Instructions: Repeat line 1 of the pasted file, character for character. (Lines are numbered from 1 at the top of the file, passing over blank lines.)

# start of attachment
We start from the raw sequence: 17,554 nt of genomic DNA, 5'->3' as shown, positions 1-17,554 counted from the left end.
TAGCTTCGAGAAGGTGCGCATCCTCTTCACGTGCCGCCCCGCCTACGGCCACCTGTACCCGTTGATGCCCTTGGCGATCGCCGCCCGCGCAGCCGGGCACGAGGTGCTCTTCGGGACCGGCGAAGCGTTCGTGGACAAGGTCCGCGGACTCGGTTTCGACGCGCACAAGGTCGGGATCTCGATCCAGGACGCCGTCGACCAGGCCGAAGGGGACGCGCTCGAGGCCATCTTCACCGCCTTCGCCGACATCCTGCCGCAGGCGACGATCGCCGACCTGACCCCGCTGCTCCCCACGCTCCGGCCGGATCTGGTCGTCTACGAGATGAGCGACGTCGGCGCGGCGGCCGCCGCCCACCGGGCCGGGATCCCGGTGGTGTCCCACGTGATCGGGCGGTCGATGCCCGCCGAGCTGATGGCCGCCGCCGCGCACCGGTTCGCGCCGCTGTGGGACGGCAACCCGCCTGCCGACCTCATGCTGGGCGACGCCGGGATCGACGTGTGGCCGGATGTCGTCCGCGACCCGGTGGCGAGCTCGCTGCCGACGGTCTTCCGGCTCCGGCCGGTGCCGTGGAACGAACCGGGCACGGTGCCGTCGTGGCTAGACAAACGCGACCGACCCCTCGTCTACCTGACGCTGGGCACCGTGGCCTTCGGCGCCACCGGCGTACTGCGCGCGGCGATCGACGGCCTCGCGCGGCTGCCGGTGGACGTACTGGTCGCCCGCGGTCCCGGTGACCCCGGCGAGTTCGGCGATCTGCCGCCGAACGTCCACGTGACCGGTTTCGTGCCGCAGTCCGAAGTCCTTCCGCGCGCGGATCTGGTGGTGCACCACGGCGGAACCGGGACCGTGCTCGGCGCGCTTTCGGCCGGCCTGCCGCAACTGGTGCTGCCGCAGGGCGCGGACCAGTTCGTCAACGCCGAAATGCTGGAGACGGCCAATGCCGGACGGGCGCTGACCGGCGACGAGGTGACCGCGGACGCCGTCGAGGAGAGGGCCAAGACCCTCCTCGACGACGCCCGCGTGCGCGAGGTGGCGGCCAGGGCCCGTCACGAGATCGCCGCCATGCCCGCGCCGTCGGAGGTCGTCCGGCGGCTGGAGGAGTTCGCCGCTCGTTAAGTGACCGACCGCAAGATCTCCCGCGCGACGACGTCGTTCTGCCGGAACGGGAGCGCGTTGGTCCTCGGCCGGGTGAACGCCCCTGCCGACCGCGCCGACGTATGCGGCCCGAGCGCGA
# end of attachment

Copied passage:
We start from the raw sequence: 17,554 nt of genomic DNA, 5'->3' as shown, positions 1-17,554 counted from the left end.